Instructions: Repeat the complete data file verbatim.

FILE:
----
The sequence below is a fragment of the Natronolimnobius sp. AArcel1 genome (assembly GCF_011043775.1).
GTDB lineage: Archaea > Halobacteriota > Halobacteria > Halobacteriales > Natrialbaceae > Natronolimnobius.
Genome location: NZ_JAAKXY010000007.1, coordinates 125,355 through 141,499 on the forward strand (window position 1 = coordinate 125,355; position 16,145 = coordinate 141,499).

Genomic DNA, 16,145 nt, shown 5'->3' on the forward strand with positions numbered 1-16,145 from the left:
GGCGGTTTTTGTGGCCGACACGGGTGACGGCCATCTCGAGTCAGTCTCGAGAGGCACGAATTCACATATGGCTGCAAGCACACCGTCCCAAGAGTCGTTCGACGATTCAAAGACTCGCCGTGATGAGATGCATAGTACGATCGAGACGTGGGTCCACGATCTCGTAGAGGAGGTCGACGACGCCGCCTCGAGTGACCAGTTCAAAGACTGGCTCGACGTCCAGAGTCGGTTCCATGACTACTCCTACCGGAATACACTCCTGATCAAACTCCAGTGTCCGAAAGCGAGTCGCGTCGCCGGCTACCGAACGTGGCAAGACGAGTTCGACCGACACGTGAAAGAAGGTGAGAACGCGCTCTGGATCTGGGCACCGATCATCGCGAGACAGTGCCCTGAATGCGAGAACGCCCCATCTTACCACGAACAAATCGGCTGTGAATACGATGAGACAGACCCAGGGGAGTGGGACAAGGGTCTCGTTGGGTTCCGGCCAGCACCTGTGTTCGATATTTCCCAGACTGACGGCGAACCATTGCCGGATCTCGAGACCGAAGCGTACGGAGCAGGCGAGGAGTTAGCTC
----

The sequence below is a fragment of the Natronolimnobius sp. AArcel1 genome (assembly GCF_011043775.1).
GTDB lineage: Archaea > Halobacteriota > Halobacteria > Halobacteriales > Natrialbaceae > Natronolimnobius.
Genome location: NZ_JAAKXY010000007.1, coordinates 125,355 through 141,499 on the forward strand (window position 1 = coordinate 125,355; position 16,145 = coordinate 141,499).

Genomic DNA, 16,145 nt, shown 5'->3' on the forward strand with positions numbered 1-16,145 from the left:
GGCGGTTTTTGTGGCCGACACGGGTGACGGCCATCTCGAGTCAGTCTCGAGAGGCACGAATTCACATATGGCTGCAAGCACACCGTCCCAAGAGTCGTTCGACGATTCAAAGACTCGCCGTGATGAGATGCATAGTACGATCGAGACGTGGGTCCACGATCTCGTAGAGGAGGTCGACGACGCCGCCTCGAGTGACCAGTTCAAAGACTGGCTCGACGTCCAGAGTCGGTTCCATGACTACTCCTACCGGAATACACTCCTGATCAAACTCCAGTGTCCGAAAGCGAGTCGCGTCGCCGGCTACCGAACGTGGCAAGACGAGTTCGACCGACACGTGAAAGAAGGTGAGAACGCGCTCTGGATCTGGGCACCGATCATCGCGAGACAGTGCCCTGAATGCGAGAACGCCCCATCTTACCACGAACAAATCGGCTGTGAATACGATGAGACAGACCCAGGGGAGTGGGACAAGGGTCTCGTTGGGTTCCGGCCAGCACCTGTGTTCGATATTTCCCAGACTGACGGCGAACCATTGCCGGATCTCGAGACCGAAGCGTACGGAGCAGGCGAGGAGTTAGCTC